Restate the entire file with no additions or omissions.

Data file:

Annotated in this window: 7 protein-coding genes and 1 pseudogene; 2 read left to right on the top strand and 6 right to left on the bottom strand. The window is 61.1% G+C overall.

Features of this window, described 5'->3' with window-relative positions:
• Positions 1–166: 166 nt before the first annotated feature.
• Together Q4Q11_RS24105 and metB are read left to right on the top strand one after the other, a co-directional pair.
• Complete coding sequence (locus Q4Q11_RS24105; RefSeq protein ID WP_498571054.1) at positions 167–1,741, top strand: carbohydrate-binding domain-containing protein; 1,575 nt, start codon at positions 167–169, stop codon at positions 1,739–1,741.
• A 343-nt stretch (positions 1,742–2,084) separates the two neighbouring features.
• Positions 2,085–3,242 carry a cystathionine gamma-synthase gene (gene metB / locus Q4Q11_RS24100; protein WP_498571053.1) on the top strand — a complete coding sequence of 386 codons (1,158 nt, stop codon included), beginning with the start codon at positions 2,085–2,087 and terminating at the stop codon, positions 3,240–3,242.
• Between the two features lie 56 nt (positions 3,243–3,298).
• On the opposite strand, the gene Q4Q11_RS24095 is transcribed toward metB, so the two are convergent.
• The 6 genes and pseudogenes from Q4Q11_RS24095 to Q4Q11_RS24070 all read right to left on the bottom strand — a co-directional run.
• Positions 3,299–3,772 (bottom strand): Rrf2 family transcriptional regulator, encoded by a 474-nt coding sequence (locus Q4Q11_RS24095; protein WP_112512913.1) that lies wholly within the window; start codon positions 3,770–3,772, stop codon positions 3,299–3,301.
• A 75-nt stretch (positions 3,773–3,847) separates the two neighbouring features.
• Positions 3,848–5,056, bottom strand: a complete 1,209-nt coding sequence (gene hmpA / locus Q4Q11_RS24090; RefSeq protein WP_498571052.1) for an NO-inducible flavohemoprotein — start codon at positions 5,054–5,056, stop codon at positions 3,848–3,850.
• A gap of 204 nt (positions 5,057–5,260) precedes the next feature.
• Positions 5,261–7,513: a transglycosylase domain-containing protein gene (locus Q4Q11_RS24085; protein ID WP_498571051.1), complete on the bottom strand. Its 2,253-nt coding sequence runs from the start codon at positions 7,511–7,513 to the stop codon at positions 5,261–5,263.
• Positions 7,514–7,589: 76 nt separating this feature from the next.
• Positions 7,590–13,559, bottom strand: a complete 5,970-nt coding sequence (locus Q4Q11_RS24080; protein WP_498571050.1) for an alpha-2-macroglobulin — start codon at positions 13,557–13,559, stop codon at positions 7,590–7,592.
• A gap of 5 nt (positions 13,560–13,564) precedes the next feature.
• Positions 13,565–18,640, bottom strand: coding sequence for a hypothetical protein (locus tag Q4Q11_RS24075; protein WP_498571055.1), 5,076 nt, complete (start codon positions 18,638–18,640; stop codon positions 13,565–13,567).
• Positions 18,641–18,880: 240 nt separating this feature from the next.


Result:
Annotated in this window: 7 protein-coding genes and 1 pseudogene; 2 read left to right on the top strand and 6 right to left on the bottom strand. The window is 61.1% G+C overall.

Features of this window, described 5'->3' with window-relative positions:
• Positions 1–166: 166 nt before the first annotated feature.
• Together Q4Q11_RS24105 and metB are read left to right on the top strand one after the other, a co-directional pair.
• Complete coding sequence (locus Q4Q11_RS24105; RefSeq protein ID WP_498571054.1) at positions 167–1,741, top strand: carbohydrate-binding domain-containing protein; 1,575 nt, start codon at positions 167–169, stop codon at positions 1,739–1,741.
• A 343-nt stretch (positions 1,742–2,084) separates the two neighbouring features.
• Positions 2,085–3,242 carry a cystathionine gamma-synthase gene (gene metB / locus Q4Q11_RS24100; protein WP_498571053.1) on the top strand — a complete coding sequence of 386 codons (1,158 nt, stop codon included), beginning with the start codon at positions 2,085–2,087 and terminating at the stop codon, positions 3,240–3,242.
• Between the two features lie 56 nt (positions 3,243–3,298).
• On the opposite strand, the gene Q4Q11_RS24095 is transcribed toward metB, so the two are convergent.
• The 6 genes and pseudogenes from Q4Q11_RS24095 to Q4Q11_RS24070 all read right to left on the bottom strand — a co-directional run.
• Positions 3,299–3,772 (bottom strand): Rrf2 family transcriptional regulator, encoded by a 474-nt coding sequence (locus Q4Q11_RS24095; protein WP_112512913.1) that lies wholly within the window; start codon positions 3,770–3,772, stop codon positions 3,299–3,301.
• A 75-nt stretch (positions 3,773–3,847) separates the two neighbouring features.
• Positions 3,848–5,056, bottom strand: a complete 1,209-nt coding sequence (gene hmpA / locus Q4Q11_RS24090; RefSeq protein WP_498571052.1) for an NO-inducible flavohemoprotein — start codon at positions 5,054–5,056, stop codon at positions 3,848–3,850.
• A gap of 204 nt (positions 5,057–5,260) precedes the next feature.
• Positions 5,261–7,513: a transglycosylase domain-containing protein gene (locus Q4Q11_RS24085; protein ID WP_498571051.1), complete on the bottom strand. Its 2,253-nt coding sequence runs from the start codon at positions 7,511–7,513 to the stop codon at positions 5,261–5,263.
• Positions 7,514–7,589: 76 nt separating this feature from the next.
• Positions 7,590–13,559, bottom strand: a complete 5,970-nt coding sequence (locus Q4Q11_RS24080; protein WP_498571050.1) for an alpha-2-macroglobulin — start codon at positions 13,557–13,559, stop codon at positions 7,590–7,592.
• A gap of 5 nt (positions 13,560–13,564) precedes the next feature.
• Positions 13,565–18,640, bottom strand: coding sequence for a hypothetical protein (locus tag Q4Q11_RS24075; protein WP_498571055.1), 5,076 nt, complete (start codon positions 18,638–18,640; stop codon positions 13,565–13,567).
• Positions 18,641–18,880: 240 nt separating this feature from the next.